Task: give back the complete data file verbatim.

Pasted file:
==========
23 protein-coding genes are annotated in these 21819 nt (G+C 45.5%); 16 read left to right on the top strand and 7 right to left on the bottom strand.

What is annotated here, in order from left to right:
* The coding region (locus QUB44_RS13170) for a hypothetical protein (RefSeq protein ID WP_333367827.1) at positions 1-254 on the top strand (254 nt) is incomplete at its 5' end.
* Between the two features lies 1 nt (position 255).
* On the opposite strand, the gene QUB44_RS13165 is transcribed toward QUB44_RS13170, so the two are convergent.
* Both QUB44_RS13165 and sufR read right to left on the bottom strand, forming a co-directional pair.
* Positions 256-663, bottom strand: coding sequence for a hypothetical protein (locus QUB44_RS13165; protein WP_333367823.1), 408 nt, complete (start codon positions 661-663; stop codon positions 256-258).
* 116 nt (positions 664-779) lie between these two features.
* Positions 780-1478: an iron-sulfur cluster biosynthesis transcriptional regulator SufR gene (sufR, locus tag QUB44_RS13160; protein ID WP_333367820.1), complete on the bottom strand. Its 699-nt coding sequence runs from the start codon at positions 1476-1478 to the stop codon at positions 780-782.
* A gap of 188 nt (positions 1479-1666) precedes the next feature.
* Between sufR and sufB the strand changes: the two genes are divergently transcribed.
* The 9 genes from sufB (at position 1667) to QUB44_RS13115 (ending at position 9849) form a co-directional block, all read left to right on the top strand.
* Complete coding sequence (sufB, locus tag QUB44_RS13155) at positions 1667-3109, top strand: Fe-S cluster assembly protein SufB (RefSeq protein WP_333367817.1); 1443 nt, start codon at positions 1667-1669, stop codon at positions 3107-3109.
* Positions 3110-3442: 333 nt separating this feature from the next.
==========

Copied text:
23 protein-coding genes are annotated in these 21819 nt (G+C 45.5%); 16 read left to right on the top strand and 7 right to left on the bottom strand.

What is annotated here, in order from left to right:
* The coding region (locus QUB44_RS13170) for a hypothetical protein (RefSeq protein ID WP_333367827.1) at positions 1-254 on the top strand (254 nt) is incomplete at its 5' end.
* Between the two features lies 1 nt (position 255).
* On the opposite strand, the gene QUB44_RS13165 is transcribed toward QUB44_RS13170, so the two are convergent.
* Both QUB44_RS13165 and sufR read right to left on the bottom strand, forming a co-directional pair.
* Positions 256-663, bottom strand: coding sequence for a hypothetical protein (locus QUB44_RS13165; protein WP_333367823.1), 408 nt, complete (start codon positions 661-663; stop codon positions 256-258).
* 116 nt (positions 664-779) lie between these two features.
* Positions 780-1478: an iron-sulfur cluster biosynthesis transcriptional regulator SufR gene (sufR, locus tag QUB44_RS13160; protein ID WP_333367820.1), complete on the bottom strand. Its 699-nt coding sequence runs from the start codon at positions 1476-1478 to the stop codon at positions 780-782.
* A gap of 188 nt (positions 1479-1666) precedes the next feature.
* Between sufR and sufB the strand changes: the two genes are divergently transcribed.
* The 9 genes from sufB (at position 1667) to QUB44_RS13115 (ending at position 9849) form a co-directional block, all read left to right on the top strand.
* Complete coding sequence (sufB, locus tag QUB44_RS13155) at positions 1667-3109, top strand: Fe-S cluster assembly protein SufB (RefSeq protein WP_333367817.1); 1443 nt, start codon at positions 1667-1669, stop codon at positions 3107-3109.
* Positions 3110-3442: 333 nt separating this feature from the next.